Getting Started With The Right Foot: What An Early Intermediate Guitarist Should Know
You are a beginner guitar player. You may have learned a few chords or scale shapes, but where do you go from there? Should you study more scales? Should you tackle music theory? It's not rocket science, but you need to know what comes next... and below I'll show you.
For most guitar players there is this kind of "nobody's land" period from when they are beginner to when they become advanced. There are a few resources out there for the VERY beginner guitarists (though sadly very few of these resources are actually any good) and there is a LOT for the advanced player. It's normal for someone who has learned the first chords and maybe the first scale or two to feel abandoned and lost. And in fact, that is the stage at which many people, without guidance, simply abandon the instrument.
The problem is that most teachers out there simply have no idea how to teach a student to go from the beginner level to the advanced level. You will notice this from the vast majority of teachers who "teach only beginners" (that is: they don't know much about music) or "teach only advanced" (that is: they don't know how to teach the basics). But don't despair.
In this article I am going to give you some pointers on how to move from knowing a few chords to the next level. No, it is not a COMPLETE program - that would require a book. But I'm sure that there are at least 2-3 things that I write below that you are not doing yet: these are the things holding you back. Read through the next points and see if I am not correct:
Basic Music Theory
No, don't close the webpage, I'm not about to tell you to read big dusty books. You DO need some theory to be able to play correctly, though. For starters, all styles require that you know at the very least:
- What are scales (at least major and minor scales)
- How chords relate to scales
- How to compose using chords in key
These are the VERY basics. If you do not know how to do them, on my website there is a useful download called "Beginning Music Theory" that can help you learn them. If, on the other hand, you DO know this stuff already, then you can benefit from another download, the "Music Theory Map", that will tell you what the next steps are.
Knowing How To Practice
Let's face it: natural talent counts very little in the grand scheme of things. Every guitar player worth of their name learned 99% of what they know by the time-honored method of practicing. Yes, this is when you sit down and actually try to play something that you cannot play yet.
The curious thing about practicing is that most people think they know how to do it... and they fail miserably at it. I will just give you a couple of basic suggestions here (don't even try more advanced stuff until you can do these):
- Play SLOWER than you normally do, and focus on using as little strength as possible. Repeat the same movement many times until you can do it relaxed, only then speed up.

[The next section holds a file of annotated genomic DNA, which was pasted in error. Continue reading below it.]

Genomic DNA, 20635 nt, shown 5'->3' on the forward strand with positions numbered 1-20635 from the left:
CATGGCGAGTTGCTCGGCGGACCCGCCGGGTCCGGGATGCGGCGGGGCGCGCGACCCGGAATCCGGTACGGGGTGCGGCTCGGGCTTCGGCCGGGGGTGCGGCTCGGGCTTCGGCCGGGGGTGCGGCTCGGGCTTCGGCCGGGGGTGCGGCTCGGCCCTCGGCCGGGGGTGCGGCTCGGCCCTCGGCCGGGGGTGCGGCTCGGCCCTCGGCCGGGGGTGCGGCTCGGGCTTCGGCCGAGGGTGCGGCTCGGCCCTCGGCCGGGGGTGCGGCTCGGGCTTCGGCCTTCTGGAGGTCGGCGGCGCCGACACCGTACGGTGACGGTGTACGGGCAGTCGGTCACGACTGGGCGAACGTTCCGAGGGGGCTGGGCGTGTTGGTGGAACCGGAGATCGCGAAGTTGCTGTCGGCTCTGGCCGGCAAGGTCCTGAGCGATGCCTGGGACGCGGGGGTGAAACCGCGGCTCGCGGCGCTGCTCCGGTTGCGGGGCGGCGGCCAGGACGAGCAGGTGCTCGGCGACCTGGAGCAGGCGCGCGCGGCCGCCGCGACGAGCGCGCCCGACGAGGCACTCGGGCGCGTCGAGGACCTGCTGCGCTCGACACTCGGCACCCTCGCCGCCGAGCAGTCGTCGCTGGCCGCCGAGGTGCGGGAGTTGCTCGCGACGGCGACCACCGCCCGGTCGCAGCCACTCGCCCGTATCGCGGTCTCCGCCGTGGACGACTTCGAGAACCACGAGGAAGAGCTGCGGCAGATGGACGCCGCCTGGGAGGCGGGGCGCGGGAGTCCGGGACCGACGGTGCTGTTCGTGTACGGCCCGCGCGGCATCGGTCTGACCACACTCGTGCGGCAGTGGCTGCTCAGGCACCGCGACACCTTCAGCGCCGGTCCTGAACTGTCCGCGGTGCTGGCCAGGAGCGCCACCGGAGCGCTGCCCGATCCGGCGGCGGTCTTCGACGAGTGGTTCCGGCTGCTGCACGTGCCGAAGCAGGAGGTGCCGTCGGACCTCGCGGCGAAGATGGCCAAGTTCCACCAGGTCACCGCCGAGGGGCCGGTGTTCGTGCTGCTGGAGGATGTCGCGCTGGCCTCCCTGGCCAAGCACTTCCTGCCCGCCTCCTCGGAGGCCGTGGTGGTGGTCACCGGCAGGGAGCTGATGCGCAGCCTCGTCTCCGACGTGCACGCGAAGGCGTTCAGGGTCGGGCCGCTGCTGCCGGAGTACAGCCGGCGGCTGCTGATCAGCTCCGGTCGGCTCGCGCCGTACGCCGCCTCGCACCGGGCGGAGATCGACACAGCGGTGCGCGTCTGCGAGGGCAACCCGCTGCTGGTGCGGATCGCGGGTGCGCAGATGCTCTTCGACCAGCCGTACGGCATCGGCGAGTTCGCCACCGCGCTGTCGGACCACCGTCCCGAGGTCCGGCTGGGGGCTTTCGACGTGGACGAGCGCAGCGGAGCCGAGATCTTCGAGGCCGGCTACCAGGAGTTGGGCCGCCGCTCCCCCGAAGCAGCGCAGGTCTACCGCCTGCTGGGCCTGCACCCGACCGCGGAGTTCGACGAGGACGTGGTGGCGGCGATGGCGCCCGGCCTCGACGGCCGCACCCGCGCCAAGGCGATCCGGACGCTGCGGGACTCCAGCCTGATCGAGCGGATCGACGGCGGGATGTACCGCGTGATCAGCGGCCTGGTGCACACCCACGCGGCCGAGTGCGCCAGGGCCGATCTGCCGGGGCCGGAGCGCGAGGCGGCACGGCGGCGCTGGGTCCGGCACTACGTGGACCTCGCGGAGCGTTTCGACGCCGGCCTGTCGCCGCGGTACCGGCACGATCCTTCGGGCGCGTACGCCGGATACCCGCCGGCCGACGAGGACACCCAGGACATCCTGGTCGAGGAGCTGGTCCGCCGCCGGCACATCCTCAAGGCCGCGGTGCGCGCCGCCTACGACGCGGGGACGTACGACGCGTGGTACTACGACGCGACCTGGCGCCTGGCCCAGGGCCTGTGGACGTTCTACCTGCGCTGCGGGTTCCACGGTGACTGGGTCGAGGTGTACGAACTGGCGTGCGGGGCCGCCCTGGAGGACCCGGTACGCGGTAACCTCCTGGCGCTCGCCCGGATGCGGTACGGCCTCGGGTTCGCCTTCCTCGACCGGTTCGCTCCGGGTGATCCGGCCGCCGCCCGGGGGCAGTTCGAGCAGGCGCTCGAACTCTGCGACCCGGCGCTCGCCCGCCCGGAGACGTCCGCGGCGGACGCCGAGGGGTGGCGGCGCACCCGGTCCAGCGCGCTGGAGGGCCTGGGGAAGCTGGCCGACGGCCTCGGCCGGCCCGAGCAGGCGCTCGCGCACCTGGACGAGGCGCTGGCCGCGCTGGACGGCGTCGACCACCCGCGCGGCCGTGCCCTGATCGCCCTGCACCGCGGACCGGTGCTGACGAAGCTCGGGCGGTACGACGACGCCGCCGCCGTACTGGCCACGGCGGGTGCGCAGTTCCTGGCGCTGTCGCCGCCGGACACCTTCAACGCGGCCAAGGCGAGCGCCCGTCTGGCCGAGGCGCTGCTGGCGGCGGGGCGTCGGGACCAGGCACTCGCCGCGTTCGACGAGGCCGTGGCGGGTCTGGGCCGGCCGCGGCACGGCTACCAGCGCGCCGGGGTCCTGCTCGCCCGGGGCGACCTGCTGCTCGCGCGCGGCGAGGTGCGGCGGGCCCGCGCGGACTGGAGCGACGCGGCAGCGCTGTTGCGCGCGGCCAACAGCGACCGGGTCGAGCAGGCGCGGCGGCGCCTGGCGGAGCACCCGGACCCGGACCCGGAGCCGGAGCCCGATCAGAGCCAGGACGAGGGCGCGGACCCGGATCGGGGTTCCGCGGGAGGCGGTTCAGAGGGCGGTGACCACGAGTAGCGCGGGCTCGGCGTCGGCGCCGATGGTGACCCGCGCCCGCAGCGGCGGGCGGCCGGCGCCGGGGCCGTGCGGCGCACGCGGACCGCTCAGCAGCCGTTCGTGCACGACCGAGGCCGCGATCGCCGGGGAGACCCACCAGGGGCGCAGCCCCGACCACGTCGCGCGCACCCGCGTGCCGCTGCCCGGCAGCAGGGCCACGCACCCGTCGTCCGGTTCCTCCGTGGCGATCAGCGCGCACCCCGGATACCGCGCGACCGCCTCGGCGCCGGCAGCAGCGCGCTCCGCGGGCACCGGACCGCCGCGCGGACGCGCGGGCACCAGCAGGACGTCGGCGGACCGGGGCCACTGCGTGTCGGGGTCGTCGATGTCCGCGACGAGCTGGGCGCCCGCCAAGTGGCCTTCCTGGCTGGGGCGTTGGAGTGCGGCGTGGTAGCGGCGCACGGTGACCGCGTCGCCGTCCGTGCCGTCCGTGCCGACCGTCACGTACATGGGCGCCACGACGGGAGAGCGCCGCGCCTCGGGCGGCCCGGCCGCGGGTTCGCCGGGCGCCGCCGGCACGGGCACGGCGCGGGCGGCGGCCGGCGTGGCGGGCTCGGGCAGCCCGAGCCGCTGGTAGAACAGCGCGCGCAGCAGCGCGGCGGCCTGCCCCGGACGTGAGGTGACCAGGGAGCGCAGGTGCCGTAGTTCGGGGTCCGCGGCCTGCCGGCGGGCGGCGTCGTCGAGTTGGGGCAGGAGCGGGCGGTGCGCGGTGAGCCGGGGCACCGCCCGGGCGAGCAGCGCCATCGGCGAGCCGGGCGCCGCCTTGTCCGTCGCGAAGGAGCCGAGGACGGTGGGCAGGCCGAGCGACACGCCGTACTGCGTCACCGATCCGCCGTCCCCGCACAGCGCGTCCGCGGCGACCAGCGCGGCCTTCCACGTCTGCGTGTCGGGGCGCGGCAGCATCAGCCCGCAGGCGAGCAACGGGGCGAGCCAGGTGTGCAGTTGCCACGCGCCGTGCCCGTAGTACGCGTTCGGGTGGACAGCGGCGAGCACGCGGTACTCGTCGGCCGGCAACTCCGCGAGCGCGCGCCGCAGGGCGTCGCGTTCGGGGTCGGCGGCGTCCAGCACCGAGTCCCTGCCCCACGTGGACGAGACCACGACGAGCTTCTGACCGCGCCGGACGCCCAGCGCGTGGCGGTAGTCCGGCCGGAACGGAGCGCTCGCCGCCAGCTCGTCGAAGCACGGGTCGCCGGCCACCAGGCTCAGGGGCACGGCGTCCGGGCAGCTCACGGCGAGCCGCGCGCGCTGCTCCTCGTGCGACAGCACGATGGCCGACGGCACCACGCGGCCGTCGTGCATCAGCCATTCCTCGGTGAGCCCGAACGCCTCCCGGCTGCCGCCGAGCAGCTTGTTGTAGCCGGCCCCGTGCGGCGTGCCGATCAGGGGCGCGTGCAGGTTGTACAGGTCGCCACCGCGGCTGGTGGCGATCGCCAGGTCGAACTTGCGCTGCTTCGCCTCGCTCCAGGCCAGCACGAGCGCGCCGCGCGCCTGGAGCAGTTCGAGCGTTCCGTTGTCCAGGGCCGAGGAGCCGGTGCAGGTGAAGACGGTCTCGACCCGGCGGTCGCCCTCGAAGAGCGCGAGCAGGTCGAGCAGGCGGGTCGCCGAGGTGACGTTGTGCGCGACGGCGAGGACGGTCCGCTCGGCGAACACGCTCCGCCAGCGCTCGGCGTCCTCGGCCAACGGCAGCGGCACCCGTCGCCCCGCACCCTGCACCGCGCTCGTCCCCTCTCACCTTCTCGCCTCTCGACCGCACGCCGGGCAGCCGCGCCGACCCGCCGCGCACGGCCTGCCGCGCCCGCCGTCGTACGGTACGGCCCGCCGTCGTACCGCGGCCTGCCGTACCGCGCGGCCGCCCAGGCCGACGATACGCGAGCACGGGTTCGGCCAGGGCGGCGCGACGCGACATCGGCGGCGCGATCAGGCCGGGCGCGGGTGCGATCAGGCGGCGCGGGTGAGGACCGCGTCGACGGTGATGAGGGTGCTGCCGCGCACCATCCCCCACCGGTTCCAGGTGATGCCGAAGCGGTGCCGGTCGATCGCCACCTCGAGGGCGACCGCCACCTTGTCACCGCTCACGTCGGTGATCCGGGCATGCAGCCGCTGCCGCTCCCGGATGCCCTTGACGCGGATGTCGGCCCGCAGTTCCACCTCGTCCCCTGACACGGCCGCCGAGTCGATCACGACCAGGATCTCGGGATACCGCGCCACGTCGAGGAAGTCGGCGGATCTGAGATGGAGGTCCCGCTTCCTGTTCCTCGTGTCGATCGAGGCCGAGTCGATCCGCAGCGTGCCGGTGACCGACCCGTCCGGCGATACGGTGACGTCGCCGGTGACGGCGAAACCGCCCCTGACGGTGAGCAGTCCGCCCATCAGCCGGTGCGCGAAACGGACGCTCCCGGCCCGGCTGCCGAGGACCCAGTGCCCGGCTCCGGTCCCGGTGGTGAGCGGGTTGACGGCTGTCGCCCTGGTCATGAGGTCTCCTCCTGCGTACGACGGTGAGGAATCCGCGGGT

- If it does not sound clear, it's crap. Slow down again until you can hear all the notes.
- Get organized. Have a practice schedule - even just a minimal one - so that you do not spend a second wondering what you have to practice next.
Again, there's WAY more to it than that, but first make sure you can do the basics.
Music is an aural art, so you need to learn to LISTEN to music. That much is a platitude. The problem is that most people think that learning their aural skills (also known as "ear training") involves only being able to hear chords... and let's face it, while it's not particularly difficult to hear chords, that's not the first thing you need to listen for.
I would give the following suggestions to beginners on aural skills
- Start listening to as much music as you can, in as many different styles as you can. Yes, this is not "traditional" ear training... but it's going to be very useful
- Listen to the dynamics of the music. That is, notice when the music gets louder or "more intense" and quieter or "less intense". As simple as this may sound, it's very important
- Try to play a major scale on your guitar then... sing it. Yup, seriously. If you can sing it, you are sure you will be able to hear it.
Nobody learns to play alone: music is a team sport. Every guitarist that claims to be "completely self-taught" is lying - at the very least they took inspiration from many other players, and there always was someone in their life showing them how to do thing on the guitar, even if they did not formally call this person "their teacher".
Point is, you can't learn all by yourself in your bedroom. You need a guide. It would require another article to explain how to choose a good teacher. Not someone who improvises themselves a teacher, but one piece of advice is fundamental: get your resources only from sources that have been proven to create the results you want.
That is, it does not matter how good as a player is the teacher: check out their students. If you can't find info on their students? No good.
Ability Of Applying Music Theory
Knowing theory counts for nothing unless you can use it to actually make music. The problem is that most sources teach music theory as abstract notions rather than applied knowledge. Which is a pity because the REAL fun of theory is to make music with it (I mean... you didn't think that people were studying music theory because they liked reading old books?)
If you have never seen how to apply theory to your instrument and how this can be fun, here's an example where I show you how to take the concept of "sequencing" and apply it to a basic pentatonic scale to create new licks:
Your next step is to print this article, pin it on your practice space, and apply these suggestions. And if you need more help, click on the button belos to check out this great course on Scales and Modes, perfect for people in your situation.